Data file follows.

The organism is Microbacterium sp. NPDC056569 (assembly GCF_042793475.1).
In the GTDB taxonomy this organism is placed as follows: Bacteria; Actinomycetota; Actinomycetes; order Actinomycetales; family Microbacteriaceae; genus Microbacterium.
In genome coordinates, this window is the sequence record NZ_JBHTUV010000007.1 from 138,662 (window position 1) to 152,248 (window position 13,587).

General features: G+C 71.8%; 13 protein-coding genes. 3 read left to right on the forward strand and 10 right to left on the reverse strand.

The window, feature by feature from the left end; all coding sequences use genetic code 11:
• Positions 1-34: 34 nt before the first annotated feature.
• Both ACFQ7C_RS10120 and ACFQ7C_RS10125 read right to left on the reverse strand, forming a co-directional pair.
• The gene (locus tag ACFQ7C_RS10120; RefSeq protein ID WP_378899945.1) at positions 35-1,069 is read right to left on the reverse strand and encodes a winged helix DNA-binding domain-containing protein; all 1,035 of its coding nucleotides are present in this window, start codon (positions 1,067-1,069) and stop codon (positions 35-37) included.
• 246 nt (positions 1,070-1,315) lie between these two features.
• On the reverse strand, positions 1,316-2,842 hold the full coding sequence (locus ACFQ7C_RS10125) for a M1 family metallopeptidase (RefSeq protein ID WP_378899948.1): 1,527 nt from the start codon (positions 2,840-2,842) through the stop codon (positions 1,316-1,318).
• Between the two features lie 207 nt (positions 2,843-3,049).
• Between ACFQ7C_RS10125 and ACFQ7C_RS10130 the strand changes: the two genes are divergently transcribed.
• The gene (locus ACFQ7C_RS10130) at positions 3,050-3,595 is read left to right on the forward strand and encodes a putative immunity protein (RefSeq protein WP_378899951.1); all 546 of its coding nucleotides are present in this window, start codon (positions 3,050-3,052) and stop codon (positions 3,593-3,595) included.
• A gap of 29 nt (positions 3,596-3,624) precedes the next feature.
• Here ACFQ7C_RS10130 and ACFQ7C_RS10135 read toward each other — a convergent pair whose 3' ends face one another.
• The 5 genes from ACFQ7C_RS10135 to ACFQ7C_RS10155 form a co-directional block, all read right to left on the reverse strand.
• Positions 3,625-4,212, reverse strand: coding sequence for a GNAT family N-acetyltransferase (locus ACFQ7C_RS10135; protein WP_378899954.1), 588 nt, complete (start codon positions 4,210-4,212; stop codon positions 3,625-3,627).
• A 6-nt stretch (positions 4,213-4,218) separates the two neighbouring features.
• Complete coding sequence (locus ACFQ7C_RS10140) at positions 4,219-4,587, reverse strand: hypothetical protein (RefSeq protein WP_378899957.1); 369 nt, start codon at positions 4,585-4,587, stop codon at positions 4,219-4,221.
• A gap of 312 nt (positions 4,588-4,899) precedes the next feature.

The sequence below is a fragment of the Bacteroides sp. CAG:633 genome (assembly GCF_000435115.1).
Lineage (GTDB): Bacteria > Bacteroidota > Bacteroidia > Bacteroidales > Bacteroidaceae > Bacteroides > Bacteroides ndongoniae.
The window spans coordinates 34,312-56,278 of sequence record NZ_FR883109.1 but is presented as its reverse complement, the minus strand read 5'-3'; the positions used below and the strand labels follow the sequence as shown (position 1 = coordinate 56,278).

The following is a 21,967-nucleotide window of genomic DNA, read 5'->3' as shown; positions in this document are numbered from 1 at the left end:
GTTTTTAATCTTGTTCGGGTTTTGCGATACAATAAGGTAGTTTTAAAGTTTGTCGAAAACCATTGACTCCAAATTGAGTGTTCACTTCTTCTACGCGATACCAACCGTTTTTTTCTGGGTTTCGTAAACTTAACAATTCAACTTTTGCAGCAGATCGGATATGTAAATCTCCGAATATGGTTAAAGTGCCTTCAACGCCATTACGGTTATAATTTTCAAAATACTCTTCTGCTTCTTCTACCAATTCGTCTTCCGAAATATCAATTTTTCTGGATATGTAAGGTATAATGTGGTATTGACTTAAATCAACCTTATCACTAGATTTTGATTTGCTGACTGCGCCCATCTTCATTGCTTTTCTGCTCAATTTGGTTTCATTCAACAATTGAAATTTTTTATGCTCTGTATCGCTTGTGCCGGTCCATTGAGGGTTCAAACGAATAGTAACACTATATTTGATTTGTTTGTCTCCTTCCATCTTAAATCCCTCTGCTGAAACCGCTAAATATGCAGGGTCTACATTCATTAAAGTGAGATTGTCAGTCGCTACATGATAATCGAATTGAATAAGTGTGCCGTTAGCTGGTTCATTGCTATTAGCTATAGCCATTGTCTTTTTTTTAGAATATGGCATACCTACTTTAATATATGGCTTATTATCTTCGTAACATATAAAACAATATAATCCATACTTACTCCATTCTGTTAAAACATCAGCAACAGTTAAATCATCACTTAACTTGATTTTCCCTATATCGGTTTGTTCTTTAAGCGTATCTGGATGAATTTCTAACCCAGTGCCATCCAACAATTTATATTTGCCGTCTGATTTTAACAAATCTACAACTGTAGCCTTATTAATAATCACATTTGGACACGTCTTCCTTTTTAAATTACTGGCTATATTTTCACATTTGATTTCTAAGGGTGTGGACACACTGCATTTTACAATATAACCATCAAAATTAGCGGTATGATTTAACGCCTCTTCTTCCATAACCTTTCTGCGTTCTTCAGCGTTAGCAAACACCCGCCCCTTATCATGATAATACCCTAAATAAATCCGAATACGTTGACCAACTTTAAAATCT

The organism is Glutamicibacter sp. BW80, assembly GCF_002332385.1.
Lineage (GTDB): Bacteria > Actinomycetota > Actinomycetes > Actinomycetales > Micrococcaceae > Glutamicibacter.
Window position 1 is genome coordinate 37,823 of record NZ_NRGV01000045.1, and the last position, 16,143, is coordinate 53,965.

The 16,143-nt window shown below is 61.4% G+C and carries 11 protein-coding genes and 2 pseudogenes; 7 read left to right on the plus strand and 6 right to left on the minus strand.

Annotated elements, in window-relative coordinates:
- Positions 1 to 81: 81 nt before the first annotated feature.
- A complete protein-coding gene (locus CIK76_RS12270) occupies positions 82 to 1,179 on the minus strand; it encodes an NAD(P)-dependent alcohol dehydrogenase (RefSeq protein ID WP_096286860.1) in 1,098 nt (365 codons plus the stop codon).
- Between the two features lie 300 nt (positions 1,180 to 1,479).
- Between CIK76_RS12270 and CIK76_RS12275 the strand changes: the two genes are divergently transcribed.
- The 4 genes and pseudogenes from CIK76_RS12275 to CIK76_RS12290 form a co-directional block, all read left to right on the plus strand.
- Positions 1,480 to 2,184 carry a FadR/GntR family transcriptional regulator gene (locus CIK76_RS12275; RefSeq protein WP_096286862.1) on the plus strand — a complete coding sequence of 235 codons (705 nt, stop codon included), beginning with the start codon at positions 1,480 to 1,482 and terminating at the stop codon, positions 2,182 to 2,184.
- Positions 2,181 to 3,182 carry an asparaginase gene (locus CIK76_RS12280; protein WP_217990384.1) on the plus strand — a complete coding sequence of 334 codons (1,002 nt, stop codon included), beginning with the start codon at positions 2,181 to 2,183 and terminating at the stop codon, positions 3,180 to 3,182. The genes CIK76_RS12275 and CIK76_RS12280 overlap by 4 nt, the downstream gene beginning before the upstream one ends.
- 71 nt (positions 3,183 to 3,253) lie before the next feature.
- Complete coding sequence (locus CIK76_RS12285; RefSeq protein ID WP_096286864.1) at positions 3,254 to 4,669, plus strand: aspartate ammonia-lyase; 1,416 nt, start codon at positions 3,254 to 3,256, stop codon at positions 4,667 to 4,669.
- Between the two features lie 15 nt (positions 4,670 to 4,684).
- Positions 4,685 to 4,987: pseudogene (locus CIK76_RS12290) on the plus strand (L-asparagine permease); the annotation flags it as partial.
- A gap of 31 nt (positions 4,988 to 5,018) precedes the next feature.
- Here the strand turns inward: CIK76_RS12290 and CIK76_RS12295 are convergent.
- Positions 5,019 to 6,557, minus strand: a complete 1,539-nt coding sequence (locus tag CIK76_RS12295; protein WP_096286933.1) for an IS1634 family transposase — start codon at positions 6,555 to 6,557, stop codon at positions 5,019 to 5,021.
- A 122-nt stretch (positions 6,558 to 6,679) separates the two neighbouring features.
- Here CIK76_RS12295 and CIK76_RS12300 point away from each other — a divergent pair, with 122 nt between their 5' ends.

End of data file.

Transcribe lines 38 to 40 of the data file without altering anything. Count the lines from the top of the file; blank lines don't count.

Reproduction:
- 71 nt (positions 3,183 to 3,253) lie before the next feature.
- Complete coding sequence (locus CIK76_RS12285; RefSeq protein ID WP_096286864.1) at positions 3,254 to 4,669, plus strand: aspartate ammonia-lyase; 1,416 nt, start codon at positions 3,254 to 3,256, stop codon at positions 4,667 to 4,669.
- Between the two features lie 15 nt (positions 4,670 to 4,684).